Breaking Even on Broadway

Bob Balaban’s panel discussion, “The Producers,” leads off the Hamptons Institute tomorrow afternoon.

    The Hamptons Institute will return to Guild Hall in its second iteration beginning tomorrow with “The Producers,” a panel discussion focused on the changing and differing roles of theater producers in the high-stakes real estate of Broadway.
    Bob Balaban will moderate the panel, which includes Roy Furman, James Nederlander, and Daryl Roth. Mr. Balaban credited Ellen Chesler for the billing, “I like her a lot; she’s good at putting things together,” he said last week.
    While Mr. Balaban has not had extensive experience producing live theater, he has produced plays off Broadway and is producing a play right now. He also produced a film, “Gosford Park,” directed by Robert Altman in which he had a starring role, and has produced some television. “I have enough shallow knowledge to sustain a discussion,” he said.
    Producers are often known for the business side of their profession — number crunching to keep operating costs down, vitally important to the profitability of a play. “You will burn money in a film but that ends after a while. In theater it does not stop. There are famous plays that never made money.”
    Theater producers are “very instrumental in the creation of material as well,” he said. “Their taste is reflected in that and they still have that power as those who produce movies do not.”
    The talk as he sees it is “going to be exciting for me and the audience, given the variety of what they have produced on Broadway and how they do what they do.”
    Mr. Nederlander comes from a theater dynasty, which both owns theaters and produces what goes on in them. Shows currently running at his family’s theaters include “Catch Me If You Can,” “Rain,” and “The Addams Family.” Due to open next year are “Porgy and Bess” and “Follies.”
    Ms. Roth produced “The Normal Heart” written by Larry Kramer, a critic and audience favorite that won the Tony Award for this year’s best revival of a play, among other accolades. She has also produced or co-produced plays such as “Driving Miss Daisy,” “A Little Night Music,” and “The Year of Magical Thinking.”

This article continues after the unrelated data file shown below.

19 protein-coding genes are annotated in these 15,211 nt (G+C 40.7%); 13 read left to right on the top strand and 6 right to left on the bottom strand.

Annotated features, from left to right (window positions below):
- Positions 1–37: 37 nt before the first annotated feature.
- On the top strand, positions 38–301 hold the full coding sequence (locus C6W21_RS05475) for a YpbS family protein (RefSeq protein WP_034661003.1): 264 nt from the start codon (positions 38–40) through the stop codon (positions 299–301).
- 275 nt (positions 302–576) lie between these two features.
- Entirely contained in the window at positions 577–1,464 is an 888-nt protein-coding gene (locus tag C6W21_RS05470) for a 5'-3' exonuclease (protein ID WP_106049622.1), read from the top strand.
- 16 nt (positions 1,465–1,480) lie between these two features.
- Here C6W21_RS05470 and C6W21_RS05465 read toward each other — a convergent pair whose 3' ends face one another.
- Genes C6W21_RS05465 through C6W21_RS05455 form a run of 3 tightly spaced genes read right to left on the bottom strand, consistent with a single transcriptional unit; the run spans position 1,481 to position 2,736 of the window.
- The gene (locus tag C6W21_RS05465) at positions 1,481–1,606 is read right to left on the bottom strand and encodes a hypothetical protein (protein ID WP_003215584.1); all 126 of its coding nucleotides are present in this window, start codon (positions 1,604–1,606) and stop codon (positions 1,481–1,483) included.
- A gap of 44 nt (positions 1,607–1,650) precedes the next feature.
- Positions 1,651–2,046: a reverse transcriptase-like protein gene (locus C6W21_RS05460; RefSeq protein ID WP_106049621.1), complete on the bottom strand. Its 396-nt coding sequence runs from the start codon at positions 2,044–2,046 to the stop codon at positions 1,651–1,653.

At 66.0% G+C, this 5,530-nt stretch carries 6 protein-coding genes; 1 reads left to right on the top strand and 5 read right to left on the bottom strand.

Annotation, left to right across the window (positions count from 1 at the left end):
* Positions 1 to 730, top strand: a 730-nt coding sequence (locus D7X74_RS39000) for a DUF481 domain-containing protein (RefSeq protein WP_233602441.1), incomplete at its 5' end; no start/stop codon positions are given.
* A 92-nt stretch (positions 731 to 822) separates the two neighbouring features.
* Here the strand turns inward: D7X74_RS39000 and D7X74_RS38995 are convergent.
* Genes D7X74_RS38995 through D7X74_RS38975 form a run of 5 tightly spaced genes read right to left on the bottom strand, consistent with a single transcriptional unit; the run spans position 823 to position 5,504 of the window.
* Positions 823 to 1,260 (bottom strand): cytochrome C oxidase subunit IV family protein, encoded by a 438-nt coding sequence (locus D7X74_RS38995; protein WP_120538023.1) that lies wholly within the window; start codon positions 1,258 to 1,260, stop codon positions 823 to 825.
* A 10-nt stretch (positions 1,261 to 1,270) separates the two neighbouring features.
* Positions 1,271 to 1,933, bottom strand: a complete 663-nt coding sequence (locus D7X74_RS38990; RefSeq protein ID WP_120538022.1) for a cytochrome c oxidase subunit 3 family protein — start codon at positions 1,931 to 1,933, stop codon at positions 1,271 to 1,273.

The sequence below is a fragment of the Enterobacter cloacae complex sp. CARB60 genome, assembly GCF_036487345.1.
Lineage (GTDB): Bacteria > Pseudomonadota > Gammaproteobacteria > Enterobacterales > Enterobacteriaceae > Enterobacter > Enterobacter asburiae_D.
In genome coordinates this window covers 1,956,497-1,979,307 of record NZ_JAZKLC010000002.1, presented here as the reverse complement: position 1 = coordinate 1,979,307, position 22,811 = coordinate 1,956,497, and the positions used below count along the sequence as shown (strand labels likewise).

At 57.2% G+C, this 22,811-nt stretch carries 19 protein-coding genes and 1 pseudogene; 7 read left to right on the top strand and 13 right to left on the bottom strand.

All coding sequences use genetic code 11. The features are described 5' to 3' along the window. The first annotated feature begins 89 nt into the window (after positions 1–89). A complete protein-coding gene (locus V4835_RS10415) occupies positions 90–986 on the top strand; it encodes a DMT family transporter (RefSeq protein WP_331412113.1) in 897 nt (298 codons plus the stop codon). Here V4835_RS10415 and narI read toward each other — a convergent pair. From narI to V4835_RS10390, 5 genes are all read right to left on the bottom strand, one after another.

Contrasting the two producers’ styles, Mr. Balaban said Mr. Nederlander’s organization is known for its predilection for musicals and Ms. Roth is looking for serious, difficult, and challenging plays, such as Edward Albee’s “Three Tall Women” and other Pulitzer Prize-winners like “Proof,” “Wit,” and “How I Learned to Drive.”
    Mr. Furman shares a producing credit for “The Book of Mormon” and many of the Nederlander presentations including “The Addams Family,” “Pris­cilla Queen of the Desert,” and “Come Fly Away.” He also revived “West Side Story” in 2009, which closed this year.
    “Arthur Laurents wrote that play 55 years ago and it still has a similar relevancy today,” Mr. Balaban said. “Theater is eternally relevant. It runs in cycles. Just as the Renaissance brought art out of the Dark Ages, there was nothing new on Broadway for a long time. The last two seasons have had great and interesting stuff.”
    He said there is a human need for live performance that can be traced back to the stories told around the fire in the cave. “Storytelling is genetically ingrained in us and we need to be around other people to watch stories being told.”
    It is the same with Shakespeare, but not because of its academic heft. He said the plays become “very present, immediate, and contemporary” when they are treated as the murder mysteries and slapstick comedies they were intended to be in their time. “When directors figure out how to do that, you’re channeling back hundreds of years, but watching something very alive and you have a great time.”
    Anyone who has worked in theater knows it’s a different performance night to night. He said the difference stems not just from the interaction of the characters onstage but in the communication that takes place between the actors and the audience. “There is a back-and-forth, a real dialogue with the audience and the play. Each night, the audience sees a different play. You become really aware of this magical thing that only happens in theater.”
    Theater producers, he said, tend to produce  only theater. “It’s so different from producing other things.” So many successful shows barely break even and can lose money. “I think it requires a dedicated person; no one goes in it to get rich.”
    Other discussions during the weekend will include “Jobs, Debt, and China: America’s Top Economic Challenges” with Byron Wein moderating and Jared Bernstein and Zachary Karabell as panelists. “The Outlook In the Middle East” will be led by Karen Greenberg with Daniel Yergin, Jane Harman, and Hisham Melhem. The Obama presidency will be dissected by Bob Caro, Jonathan Alter, and H.W. Brands, in a discussion moderated by Lynn Sherr.
    Turning to tech, Christine Cook of “The Daily” and Chris Cunningham of Appssavvy will address how the retail market connects through new platforms as part of “The Evolution of Digital” discussion moderated by Michael Gutkowksi with more panelists to be announced. The weekend will end with the Pollock-Krasner House and Study Center Annual Lecture, this year featuring Gail Levin on Lee Krasner in East Hampton.  
    Individual tickets begin at $20, or $18 for Guild Hall members, with a variety of packages available. Sunday’s lecture costs $15, $13 for members.